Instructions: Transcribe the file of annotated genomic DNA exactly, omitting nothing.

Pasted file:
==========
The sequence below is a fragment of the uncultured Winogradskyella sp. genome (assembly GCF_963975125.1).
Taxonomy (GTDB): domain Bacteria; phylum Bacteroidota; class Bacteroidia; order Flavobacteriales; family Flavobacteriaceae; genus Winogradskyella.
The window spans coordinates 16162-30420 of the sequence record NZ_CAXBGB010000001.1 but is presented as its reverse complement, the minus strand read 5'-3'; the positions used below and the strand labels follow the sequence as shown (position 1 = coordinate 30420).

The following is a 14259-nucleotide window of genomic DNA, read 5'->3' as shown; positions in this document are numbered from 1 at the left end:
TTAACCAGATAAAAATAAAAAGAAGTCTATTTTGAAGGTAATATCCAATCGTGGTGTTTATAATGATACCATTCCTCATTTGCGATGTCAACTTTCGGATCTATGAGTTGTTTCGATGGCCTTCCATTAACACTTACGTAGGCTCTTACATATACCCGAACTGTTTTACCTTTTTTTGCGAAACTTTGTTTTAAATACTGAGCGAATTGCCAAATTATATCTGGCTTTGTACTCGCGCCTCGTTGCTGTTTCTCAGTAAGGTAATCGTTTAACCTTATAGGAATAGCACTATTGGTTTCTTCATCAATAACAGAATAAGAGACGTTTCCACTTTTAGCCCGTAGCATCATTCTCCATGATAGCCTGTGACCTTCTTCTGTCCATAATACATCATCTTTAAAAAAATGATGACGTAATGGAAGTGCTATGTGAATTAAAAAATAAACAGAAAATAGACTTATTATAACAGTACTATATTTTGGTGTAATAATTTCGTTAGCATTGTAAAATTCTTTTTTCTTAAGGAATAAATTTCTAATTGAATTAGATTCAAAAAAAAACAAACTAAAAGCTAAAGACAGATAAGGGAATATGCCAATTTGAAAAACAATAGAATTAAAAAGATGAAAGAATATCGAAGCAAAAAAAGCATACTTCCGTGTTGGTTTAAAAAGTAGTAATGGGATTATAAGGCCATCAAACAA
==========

The sequence below is a fragment of the uncultured Winogradskyella sp. genome (assembly GCF_963975125.1).
Taxonomy (GTDB): domain Bacteria; phylum Bacteroidota; class Bacteroidia; order Flavobacteriales; family Flavobacteriaceae; genus Winogradskyella.
The window spans coordinates 16162-30420 of the sequence record NZ_CAXBGB010000001.1 but is presented as its reverse complement, the minus strand read 5'-3'; the positions used below and the strand labels follow the sequence as shown (position 1 = coordinate 30420).

The following is a 14259-nucleotide window of genomic DNA, read 5'->3' as shown; positions in this document are numbered from 1 at the left end:
TTAACCAGATAAAAATAAAAAGAAGTCTATTTTGAAGGTAATATCCAATCGTGGTGTTTATAATGATACCATTCCTCATTTGCGATGTCAACTTTCGGATCTATGAGTTGTTTCGATGGCCTTCCATTAACACTTACGTAGGCTCTTACATATACCCGAACTGTTTTACCTTTTTTTGCGAAACTTTGTTTTAAATACTGAGCGAATTGCCAAATTATATCTGGCTTTGTACTCGCGCCTCGTTGCTGTTTCTCAGTAAGGTAATCGTTTAACCTTATAGGAATAGCACTATTGGTTTCTTCATCAATAACAGAATAAGAGACGTTTCCACTTTTAGCCCGTAGCATCATTCTCCATGATAGCCTGTGACCTTCTTCTGTCCATAATACATCATCTTTAAAAAAATGATGACGTAATGGAAGTGCTATGTGAATTAAAAAATAAACAGAAAATAGACTTATTATAACAGTACTATATTTTGGTGTAATAATTTCGTTAGCATTGTAAAATTCTTTTTTCTTAAGGAATAAATTTCTAATTGAATTAGATTCAAAAAAAAACAAACTAAAAGCTAAAGACAGATAAGGGAATATGCCAATTTGAAAAACAATAGAATTAAAAAGATGAAAGAATATCGAAGCAAAAAAAGCATACTTCCGTGTTGGTTTAAAAAGTAGTAATGGGATTATAAGGCCATCAAACAA